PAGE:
April 2, 2001 -- After a five-year marriage with label boss Tommy Mottola, and a 10-year union with his Sony Music label, pop diva Mariah Carey is getting a fresh start, and a big new paycheck, with Virgin Records.
According to the New York Daily News, the multialbum deal tops Janet Jackson's Virgin pact as the biggest recording contract ever.
The singer was seeking $25 million per album — and had sought to even top that by taking sealed bids by the major labels. But the deal with Virgin, according to the paper, was secured through a traditional, in-person negotiation.
Carey's first project for Virgin, which is a division of EMI Group, will be the soundtrack for All That Glitters, a musical, semiautobiographical movie starring Carey as an aspiring singer in the '80s. The soundtrack was originally set for release on Sony, until Carey negotiated out of her remaining contract two weeks ago.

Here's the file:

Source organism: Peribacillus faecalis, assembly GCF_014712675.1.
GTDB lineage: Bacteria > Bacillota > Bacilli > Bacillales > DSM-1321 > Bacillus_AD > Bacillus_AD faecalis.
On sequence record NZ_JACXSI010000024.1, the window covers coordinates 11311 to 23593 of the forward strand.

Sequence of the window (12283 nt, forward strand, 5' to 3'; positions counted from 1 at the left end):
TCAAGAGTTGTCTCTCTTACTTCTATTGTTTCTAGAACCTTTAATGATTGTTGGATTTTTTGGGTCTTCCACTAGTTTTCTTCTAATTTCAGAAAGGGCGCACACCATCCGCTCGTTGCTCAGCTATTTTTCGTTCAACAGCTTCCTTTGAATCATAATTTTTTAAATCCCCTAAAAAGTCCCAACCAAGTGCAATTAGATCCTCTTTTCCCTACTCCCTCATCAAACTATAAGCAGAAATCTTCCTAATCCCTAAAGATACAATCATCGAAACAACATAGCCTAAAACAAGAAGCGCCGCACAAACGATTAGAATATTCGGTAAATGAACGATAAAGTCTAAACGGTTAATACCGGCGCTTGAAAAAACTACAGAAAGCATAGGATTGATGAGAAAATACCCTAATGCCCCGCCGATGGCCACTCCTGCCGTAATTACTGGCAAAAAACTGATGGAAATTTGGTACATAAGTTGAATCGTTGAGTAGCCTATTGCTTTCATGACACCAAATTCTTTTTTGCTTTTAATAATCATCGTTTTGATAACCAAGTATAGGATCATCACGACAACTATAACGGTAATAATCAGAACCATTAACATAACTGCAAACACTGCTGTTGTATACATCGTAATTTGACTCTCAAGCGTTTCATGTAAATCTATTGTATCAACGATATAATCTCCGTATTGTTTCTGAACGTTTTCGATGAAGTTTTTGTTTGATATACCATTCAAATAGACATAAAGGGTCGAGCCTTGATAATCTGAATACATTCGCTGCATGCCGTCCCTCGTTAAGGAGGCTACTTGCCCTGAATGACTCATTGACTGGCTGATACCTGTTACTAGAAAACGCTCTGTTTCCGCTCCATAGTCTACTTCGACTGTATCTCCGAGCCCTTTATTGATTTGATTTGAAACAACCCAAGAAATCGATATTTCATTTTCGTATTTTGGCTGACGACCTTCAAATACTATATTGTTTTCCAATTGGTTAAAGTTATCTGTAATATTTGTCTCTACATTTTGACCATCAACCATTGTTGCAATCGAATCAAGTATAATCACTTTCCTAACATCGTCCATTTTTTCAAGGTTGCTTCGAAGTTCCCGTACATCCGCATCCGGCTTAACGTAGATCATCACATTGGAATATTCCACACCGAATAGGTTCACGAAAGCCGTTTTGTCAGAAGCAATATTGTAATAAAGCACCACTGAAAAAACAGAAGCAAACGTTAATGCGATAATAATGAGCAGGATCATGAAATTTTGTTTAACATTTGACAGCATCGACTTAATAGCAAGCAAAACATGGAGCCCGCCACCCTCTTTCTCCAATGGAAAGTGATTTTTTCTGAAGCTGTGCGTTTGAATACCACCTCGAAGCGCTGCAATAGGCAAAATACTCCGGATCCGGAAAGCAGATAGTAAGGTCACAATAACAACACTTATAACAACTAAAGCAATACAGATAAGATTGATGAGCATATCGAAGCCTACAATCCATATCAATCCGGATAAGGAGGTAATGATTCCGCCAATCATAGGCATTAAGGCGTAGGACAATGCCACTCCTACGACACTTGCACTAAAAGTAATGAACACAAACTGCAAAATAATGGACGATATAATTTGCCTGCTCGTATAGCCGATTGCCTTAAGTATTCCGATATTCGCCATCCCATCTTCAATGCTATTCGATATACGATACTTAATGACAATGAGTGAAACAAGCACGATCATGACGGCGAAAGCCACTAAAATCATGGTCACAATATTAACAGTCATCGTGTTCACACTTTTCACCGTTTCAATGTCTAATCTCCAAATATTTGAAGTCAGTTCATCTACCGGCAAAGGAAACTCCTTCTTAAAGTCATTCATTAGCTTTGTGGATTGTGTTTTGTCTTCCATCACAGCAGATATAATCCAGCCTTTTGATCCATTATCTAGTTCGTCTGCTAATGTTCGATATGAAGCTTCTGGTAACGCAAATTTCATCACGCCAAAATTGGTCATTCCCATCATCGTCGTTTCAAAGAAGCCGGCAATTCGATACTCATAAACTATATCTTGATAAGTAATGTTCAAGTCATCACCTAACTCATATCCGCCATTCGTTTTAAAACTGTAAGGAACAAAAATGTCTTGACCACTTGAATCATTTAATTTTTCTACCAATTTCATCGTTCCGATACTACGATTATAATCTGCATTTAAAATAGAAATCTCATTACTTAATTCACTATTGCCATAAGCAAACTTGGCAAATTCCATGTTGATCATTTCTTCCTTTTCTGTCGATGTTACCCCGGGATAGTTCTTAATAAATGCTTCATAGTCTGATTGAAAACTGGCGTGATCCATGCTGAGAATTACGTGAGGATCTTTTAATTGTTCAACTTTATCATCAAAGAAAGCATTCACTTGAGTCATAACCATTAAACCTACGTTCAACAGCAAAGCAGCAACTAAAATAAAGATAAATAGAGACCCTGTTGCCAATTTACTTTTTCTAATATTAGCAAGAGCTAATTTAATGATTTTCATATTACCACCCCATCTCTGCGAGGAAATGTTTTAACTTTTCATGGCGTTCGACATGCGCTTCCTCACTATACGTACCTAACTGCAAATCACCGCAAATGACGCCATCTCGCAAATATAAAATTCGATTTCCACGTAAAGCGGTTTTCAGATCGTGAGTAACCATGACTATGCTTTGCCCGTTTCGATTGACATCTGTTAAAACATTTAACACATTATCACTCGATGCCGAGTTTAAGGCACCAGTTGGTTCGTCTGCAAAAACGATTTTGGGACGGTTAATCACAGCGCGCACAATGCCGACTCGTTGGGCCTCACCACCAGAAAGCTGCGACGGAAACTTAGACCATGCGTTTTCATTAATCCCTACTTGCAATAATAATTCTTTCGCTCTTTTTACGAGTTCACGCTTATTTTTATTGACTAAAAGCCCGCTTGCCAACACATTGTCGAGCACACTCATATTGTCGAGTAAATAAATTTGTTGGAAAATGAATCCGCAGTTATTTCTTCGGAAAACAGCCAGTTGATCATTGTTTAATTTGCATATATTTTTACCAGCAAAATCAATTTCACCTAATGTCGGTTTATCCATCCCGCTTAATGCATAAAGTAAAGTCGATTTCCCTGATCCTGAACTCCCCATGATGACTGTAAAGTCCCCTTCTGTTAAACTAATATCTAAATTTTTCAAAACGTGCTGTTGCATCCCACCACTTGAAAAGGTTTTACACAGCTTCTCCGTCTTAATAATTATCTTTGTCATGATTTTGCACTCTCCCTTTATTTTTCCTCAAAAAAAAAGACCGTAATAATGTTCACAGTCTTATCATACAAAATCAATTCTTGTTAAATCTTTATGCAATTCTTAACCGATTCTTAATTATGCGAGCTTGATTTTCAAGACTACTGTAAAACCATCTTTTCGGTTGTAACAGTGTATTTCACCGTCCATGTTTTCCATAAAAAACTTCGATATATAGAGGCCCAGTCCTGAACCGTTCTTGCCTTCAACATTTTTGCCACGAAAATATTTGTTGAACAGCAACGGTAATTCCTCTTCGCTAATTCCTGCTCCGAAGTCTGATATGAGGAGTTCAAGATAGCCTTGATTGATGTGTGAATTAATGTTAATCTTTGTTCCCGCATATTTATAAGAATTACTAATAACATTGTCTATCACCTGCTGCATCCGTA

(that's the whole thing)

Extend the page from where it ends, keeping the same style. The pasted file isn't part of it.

Carey worked odd jobs — as a waitress, coat checker, and beauty salon janitor — in New York, as she pursued her singing career, until a gig as backing vocalist for R&B singer Brenda Starr gave her the opportunity to give Mottola a demo tape.
The Sony head sought her out, and her self-titled debut was released in 1990, quickly becoming a hit. A string of albums in the '90s made her the top-selling female singer of the decade.
The Cinderella story began to crumble, however, with her 1998 divorce from Mottola. Butterfly, the album she released that year, had numerous references to a troubled marriage and a desire for freedom.